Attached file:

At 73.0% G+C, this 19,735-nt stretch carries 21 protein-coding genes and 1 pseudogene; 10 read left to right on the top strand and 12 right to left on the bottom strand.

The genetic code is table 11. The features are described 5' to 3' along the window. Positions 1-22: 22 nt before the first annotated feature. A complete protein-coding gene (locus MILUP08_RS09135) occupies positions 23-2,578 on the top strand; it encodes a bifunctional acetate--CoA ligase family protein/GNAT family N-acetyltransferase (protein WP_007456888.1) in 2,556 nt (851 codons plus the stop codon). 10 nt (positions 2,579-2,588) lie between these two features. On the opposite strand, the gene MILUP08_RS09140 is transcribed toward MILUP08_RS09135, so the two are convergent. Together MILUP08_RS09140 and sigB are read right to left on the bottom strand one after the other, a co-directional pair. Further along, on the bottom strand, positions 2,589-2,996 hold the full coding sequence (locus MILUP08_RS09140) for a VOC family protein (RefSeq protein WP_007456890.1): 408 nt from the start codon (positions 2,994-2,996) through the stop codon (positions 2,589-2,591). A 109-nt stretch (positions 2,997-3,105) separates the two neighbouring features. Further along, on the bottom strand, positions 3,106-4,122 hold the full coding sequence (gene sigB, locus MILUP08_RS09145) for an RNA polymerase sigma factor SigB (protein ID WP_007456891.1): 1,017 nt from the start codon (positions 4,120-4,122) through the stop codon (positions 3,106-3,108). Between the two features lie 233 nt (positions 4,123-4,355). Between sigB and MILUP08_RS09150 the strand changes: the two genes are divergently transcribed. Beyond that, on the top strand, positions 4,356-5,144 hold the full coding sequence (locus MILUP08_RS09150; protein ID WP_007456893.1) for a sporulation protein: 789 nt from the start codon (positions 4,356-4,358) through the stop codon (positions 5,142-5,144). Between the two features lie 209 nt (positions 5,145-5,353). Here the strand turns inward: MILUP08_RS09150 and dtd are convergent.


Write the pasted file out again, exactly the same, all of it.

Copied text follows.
At 73.0% G+C, this 19,735-nt stretch carries 21 protein-coding genes and 1 pseudogene; 10 read left to right on the top strand and 12 right to left on the bottom strand.

The genetic code is table 11. The features are described 5' to 3' along the window. Positions 1-22: 22 nt before the first annotated feature. A complete protein-coding gene (locus MILUP08_RS09135) occupies positions 23-2,578 on the top strand; it encodes a bifunctional acetate--CoA ligase family protein/GNAT family N-acetyltransferase (protein WP_007456888.1) in 2,556 nt (851 codons plus the stop codon). 10 nt (positions 2,579-2,588) lie between these two features. On the opposite strand, the gene MILUP08_RS09140 is transcribed toward MILUP08_RS09135, so the two are convergent. Together MILUP08_RS09140 and sigB are read right to left on the bottom strand one after the other, a co-directional pair. Further along, on the bottom strand, positions 2,589-2,996 hold the full coding sequence (locus MILUP08_RS09140) for a VOC family protein (RefSeq protein WP_007456890.1): 408 nt from the start codon (positions 2,994-2,996) through the stop codon (positions 2,589-2,591). A 109-nt stretch (positions 2,997-3,105) separates the two neighbouring features. Further along, on the bottom strand, positions 3,106-4,122 hold the full coding sequence (gene sigB, locus MILUP08_RS09145) for an RNA polymerase sigma factor SigB (protein ID WP_007456891.1): 1,017 nt from the start codon (positions 4,120-4,122) through the stop codon (positions 3,106-3,108). Between the two features lie 233 nt (positions 4,123-4,355). Between sigB and MILUP08_RS09150 the strand changes: the two genes are divergently transcribed. Beyond that, on the top strand, positions 4,356-5,144 hold the full coding sequence (locus MILUP08_RS09150; protein ID WP_007456893.1) for a sporulation protein: 789 nt from the start codon (positions 4,356-4,358) through the stop codon (positions 5,142-5,144). Between the two features lie 209 nt (positions 5,145-5,353). Here the strand turns inward: MILUP08_RS09150 and dtd are convergent.